There is no ‘I can’t’, only ‘I won’t’

There is no shame in not being able to do something because we haven’t learned how to yet. We all have different strokes, different perspectives, different things we enjoy, and our skills reflect our diversity as human beings. Health conditions exempt (and there are people with health conditions who are exempt from the exemption!), there is really never anything we can’t do. If something is out of our reach, it’s simply because we’re not interested in pursuing it strongly enough.

Take painting. Most people we know of will say “I could never do this!” when viewing a beautiful work of art. I wholeheartedly disagree. There is no ‘natural born talent or gift’, there is only an interest in painting that develops into the desire to do it. And then you do it. Those who create masterpieces went through a grueling process of trying to paint, making mistakes, learning from these mistakes and trying again, over and over until they felt exhausted, until they were drained, and they kept on going no matter how hard it got because they were passionate about it and really wanted to achieve their goals. They went through all the ugly phases that come with learning how to create beautiful paintings. They got disappointed in their efforts, but instead of calling it quits, they tried again. And again. And again. Until one day they were finally able to create something that pleased them. And they never stop trying to get better, always eager to learn new things, always eager to push beyond their comfort zones and explore the world in ways they never thought possible before.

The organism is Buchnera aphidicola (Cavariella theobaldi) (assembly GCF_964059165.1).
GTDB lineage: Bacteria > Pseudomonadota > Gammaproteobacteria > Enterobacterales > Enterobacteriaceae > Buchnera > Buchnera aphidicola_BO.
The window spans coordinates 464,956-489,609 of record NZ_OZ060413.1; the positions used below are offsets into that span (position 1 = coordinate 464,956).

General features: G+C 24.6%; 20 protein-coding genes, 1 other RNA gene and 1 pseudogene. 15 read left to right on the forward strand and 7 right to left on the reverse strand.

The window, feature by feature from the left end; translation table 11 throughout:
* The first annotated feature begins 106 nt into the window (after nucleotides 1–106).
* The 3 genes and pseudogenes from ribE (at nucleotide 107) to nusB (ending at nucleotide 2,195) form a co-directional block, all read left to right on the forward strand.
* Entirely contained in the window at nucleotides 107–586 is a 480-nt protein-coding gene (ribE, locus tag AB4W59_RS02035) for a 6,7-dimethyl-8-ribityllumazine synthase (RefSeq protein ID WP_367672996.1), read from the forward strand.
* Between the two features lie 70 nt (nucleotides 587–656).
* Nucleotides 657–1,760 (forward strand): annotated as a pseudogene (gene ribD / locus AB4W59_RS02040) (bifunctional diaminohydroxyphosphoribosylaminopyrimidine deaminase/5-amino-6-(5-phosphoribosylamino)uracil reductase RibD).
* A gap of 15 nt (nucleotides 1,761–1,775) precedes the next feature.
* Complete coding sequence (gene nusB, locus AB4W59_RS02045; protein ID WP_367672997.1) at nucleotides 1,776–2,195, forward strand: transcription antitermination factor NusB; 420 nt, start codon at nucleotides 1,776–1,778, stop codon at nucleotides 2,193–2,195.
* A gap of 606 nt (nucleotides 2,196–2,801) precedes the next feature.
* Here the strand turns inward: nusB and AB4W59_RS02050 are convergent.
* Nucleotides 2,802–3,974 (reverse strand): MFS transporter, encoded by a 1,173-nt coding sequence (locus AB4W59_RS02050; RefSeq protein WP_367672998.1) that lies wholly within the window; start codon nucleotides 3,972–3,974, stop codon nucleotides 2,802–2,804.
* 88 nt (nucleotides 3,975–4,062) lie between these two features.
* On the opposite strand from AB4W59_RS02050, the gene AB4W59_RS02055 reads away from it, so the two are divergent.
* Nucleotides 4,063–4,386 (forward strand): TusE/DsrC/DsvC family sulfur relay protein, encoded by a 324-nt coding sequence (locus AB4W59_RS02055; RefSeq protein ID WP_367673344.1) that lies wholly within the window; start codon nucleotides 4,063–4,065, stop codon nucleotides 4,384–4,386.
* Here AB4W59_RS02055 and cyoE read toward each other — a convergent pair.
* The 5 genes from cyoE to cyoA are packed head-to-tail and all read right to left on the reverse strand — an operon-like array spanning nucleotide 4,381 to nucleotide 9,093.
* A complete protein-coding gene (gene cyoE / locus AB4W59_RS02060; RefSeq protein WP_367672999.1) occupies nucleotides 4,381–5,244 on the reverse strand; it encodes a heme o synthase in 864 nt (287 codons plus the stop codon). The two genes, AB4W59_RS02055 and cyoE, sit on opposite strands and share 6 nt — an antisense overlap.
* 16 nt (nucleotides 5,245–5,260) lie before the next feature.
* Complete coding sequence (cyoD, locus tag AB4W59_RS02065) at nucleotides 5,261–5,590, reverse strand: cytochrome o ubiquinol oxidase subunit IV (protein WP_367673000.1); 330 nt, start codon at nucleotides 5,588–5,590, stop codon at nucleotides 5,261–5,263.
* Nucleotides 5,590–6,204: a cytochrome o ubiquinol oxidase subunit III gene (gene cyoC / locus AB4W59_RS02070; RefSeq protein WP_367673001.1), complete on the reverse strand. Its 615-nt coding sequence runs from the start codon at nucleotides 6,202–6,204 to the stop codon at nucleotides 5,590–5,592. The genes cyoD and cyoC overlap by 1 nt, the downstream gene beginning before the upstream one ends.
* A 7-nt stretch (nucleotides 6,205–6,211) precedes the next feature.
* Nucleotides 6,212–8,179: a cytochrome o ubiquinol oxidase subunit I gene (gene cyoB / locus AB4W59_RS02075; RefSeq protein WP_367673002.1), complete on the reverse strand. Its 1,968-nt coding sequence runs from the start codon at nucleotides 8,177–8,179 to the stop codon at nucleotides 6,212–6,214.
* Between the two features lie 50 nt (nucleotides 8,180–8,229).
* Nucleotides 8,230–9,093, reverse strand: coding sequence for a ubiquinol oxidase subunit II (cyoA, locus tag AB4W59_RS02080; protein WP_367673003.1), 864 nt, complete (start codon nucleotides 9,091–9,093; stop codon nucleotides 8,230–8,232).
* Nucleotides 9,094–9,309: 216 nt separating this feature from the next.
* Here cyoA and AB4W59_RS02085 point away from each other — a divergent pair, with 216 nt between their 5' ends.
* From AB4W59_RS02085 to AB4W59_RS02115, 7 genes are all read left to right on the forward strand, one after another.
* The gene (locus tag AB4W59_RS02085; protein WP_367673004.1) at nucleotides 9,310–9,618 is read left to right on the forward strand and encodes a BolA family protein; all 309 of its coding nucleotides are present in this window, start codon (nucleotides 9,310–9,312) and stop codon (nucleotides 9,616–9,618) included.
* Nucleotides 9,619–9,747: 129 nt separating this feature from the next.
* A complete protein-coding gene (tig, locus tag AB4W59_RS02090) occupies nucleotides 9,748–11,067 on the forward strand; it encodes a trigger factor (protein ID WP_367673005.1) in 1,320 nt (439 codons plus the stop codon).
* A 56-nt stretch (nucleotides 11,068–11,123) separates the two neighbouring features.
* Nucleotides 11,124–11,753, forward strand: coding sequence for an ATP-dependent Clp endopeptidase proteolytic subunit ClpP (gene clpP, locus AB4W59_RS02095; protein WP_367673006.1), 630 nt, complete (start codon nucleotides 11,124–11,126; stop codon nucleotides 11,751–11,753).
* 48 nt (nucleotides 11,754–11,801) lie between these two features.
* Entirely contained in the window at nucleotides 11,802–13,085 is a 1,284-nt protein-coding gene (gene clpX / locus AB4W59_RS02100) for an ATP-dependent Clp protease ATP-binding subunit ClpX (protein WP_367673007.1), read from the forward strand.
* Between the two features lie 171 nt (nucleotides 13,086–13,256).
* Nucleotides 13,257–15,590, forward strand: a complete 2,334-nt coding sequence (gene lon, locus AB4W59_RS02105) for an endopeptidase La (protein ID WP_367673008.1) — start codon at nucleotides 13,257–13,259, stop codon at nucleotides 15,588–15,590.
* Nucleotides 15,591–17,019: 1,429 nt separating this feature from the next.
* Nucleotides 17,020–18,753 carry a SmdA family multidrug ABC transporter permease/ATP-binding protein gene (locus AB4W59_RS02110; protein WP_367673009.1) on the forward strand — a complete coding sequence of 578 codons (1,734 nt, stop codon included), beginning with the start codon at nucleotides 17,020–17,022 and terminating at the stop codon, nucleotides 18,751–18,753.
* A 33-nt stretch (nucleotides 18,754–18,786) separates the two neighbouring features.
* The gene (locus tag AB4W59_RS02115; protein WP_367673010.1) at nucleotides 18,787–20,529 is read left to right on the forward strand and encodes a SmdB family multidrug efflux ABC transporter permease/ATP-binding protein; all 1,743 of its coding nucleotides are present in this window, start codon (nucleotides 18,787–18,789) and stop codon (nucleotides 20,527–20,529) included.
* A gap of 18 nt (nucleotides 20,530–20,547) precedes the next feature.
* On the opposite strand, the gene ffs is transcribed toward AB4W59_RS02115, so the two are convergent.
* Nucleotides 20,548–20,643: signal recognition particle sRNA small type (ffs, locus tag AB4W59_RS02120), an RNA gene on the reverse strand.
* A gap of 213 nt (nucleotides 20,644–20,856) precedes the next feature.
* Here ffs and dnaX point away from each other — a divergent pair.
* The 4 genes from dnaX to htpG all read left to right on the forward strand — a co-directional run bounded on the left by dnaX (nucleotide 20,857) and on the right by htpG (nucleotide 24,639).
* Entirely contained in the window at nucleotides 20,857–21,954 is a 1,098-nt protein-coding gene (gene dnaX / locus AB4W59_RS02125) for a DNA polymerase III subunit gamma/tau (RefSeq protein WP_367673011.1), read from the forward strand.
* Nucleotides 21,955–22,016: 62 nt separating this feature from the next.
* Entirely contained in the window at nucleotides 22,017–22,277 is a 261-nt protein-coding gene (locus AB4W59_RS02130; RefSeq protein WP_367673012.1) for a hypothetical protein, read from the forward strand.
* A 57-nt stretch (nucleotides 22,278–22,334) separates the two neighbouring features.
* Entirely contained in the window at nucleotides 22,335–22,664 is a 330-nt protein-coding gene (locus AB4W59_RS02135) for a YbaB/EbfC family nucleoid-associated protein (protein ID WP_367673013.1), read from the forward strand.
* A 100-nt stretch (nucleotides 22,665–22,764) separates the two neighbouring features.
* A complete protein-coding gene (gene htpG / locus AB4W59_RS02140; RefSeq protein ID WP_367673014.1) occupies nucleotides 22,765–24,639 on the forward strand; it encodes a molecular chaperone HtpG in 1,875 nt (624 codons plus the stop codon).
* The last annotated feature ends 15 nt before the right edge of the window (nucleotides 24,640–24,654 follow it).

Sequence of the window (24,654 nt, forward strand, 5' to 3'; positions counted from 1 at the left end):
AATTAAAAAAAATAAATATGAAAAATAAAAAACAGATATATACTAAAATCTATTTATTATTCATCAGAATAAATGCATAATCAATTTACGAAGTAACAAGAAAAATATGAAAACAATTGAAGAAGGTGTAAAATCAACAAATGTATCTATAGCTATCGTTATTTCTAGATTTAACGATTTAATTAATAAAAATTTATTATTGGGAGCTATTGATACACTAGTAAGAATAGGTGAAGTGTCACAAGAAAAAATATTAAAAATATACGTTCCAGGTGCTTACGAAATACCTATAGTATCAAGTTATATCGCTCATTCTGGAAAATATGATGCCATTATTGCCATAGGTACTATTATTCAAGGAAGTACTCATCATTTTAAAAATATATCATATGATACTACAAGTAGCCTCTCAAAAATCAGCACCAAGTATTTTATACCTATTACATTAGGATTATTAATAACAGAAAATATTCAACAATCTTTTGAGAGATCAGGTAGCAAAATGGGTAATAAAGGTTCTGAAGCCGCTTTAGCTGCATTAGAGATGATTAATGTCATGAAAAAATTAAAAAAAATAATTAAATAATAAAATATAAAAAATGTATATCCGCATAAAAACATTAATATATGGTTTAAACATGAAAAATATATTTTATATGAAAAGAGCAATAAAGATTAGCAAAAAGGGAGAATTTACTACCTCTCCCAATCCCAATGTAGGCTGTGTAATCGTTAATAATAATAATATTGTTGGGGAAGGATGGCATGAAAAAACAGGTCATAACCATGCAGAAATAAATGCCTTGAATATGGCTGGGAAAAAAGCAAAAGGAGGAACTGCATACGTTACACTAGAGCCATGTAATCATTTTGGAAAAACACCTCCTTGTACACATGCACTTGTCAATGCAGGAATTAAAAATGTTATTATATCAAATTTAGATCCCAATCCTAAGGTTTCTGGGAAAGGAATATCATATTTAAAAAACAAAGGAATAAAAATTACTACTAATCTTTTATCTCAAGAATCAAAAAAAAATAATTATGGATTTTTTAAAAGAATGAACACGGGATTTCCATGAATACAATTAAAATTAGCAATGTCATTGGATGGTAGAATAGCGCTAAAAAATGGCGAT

When I hear someone complain about “I wish I could do that but I’m just not lucky enough to be creative”, I get angry. You want the pay-off without putting in effort? That’s never happening. Stop blaming ‘a lack of creativity’, stop wallowing in self-pity, and either get off your ass and put in the effort or stop complaining for attention. There is no such thing as lack of creativity. You’re not born with it, you train yourself. You grow up in school with countless of crafting classes. You have the internet at your disposal, the biggest, most universally accessible knowledgebase in all of human history and you sit there complaining you can’t do something. There are millions of resources online, available and for free, to draw your inspiration from. You want to create original characters? Here you go.

I’m not lucky for the skills I have. I worked my butt off for every single one of them. I didn’t just know how to knit a sweater because I sat there going “I wish I could do that, I guess I just don’t have the talent for it”. I spent nearly 3 years knitting almost every day, spending countless upon countless hours researching how to get the desired fabric, learning how to read patterns, learning how to adjust patterns, putting months into projects only to start all over again because I made a mistake.

This process is the same for every skill out there. You go through a lot of shit, frustrations, research, practice and need a consistent level of passion, motivation and discipline to get good at anything – you’ve got to be willing to put up with all the bad stuff that comes with it. It is not handed to you on a silver platter pain free. I’ve never played a guitar in my life, and I don’t even know if I’m musically inclined for instruments. I could play the guitar if I really applied myself, but you know what? I probably never will. I’m not interested in playing the guitar and going through the grueling process that will lead to the reward of being good at playing the guitar. I’m not motivated, I’m not passionate about it, and therefore I don’t have the discipline to sit through it.

And that’s okay.

What’s not okay is to complain about not being able to play the guitar when I’m not willing to practice 2-4 hours a day, get a teacher, learn how to read music sheets and build up callouses on my initially blistered and bleeding fingertips.


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